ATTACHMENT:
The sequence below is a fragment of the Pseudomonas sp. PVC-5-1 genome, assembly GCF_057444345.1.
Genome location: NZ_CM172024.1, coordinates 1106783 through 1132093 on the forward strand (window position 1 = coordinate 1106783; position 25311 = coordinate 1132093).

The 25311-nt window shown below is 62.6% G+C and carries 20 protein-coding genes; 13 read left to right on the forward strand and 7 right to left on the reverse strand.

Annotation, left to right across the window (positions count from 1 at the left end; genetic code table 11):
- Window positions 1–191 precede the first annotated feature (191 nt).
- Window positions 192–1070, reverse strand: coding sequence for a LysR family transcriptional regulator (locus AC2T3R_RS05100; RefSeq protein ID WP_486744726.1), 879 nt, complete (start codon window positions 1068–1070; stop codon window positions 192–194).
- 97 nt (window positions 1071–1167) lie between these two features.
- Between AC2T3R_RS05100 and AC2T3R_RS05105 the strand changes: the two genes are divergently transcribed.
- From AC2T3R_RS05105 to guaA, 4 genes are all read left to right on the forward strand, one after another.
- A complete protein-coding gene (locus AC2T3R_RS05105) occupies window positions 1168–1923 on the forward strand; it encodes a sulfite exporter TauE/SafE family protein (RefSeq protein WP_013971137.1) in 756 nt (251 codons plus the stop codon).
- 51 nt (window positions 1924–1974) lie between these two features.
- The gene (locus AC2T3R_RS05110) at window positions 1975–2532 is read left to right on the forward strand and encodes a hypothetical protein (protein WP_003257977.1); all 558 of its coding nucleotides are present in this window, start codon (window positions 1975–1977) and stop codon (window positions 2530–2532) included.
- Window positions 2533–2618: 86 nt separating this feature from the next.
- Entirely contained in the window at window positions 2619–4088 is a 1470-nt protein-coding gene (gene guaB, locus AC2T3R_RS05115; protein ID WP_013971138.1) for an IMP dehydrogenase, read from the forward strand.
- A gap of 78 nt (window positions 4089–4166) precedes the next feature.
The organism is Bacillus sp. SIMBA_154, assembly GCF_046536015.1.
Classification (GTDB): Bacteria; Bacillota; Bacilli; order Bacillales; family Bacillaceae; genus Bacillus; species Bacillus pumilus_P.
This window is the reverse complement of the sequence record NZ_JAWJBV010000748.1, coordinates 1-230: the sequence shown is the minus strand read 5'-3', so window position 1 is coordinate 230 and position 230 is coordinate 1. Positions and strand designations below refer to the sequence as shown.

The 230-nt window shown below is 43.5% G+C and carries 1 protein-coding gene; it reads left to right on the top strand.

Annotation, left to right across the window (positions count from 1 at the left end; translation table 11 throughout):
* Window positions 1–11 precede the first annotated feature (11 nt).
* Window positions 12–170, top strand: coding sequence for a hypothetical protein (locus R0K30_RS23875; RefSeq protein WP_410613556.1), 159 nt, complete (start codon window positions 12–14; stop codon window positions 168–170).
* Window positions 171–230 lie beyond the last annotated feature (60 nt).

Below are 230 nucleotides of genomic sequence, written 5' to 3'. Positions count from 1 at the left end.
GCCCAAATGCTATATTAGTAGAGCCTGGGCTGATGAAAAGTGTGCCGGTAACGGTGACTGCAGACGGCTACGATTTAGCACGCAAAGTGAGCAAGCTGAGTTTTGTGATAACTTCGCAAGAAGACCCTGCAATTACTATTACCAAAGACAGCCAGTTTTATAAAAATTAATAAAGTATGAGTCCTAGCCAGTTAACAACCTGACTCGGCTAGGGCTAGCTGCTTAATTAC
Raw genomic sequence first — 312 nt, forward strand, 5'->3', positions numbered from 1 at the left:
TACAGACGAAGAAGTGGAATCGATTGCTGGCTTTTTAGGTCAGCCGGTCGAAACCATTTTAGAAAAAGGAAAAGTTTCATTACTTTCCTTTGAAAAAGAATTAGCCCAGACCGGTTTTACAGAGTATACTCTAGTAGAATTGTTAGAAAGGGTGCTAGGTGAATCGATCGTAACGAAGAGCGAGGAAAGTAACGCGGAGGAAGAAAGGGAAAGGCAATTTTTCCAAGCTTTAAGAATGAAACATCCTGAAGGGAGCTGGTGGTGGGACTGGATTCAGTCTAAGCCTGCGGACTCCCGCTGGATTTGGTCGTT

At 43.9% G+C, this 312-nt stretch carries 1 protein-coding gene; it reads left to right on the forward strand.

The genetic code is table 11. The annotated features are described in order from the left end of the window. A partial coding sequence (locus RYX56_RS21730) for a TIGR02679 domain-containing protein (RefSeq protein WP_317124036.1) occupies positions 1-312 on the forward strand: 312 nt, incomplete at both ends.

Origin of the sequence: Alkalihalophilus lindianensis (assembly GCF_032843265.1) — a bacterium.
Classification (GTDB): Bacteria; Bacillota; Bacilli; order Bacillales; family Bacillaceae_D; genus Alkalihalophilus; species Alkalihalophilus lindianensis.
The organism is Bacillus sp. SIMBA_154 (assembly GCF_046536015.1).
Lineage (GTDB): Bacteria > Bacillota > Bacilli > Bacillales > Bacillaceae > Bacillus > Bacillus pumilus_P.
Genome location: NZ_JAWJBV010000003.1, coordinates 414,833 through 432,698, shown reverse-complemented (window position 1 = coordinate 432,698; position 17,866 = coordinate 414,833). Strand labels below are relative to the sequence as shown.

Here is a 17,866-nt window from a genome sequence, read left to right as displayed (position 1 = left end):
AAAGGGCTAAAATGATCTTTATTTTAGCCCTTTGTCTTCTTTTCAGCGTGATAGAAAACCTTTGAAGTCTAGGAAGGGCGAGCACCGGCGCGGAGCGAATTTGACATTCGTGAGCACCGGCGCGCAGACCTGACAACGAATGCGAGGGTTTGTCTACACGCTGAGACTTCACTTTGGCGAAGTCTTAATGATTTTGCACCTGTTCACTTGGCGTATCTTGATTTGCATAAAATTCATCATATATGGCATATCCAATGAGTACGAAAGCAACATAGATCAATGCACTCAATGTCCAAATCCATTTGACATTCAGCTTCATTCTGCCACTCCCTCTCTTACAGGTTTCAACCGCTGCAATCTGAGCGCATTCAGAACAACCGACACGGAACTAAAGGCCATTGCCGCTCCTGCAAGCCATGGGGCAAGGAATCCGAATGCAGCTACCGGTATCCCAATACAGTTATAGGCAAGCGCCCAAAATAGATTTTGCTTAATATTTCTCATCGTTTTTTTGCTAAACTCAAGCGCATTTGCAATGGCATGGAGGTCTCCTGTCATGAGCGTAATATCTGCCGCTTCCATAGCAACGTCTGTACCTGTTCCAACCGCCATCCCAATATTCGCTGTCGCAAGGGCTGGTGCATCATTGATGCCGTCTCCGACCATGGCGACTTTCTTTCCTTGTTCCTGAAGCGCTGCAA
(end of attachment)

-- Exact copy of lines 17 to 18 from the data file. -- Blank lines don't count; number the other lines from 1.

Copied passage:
Classification (GTDB): Bacteria; Bacillota; Bacilli; order Bacillales; family Bacillaceae; genus Bacillus; species Bacillus pumilus_P.
This window is the reverse complement of the sequence record NZ_JAWJBV010000748.1, coordinates 1-230: the sequence shown is the minus strand read 5'-3', so window position 1 is coordinate 230 and position 230 is coordinate 1. Positions and strand designations below refer to the sequence as shown.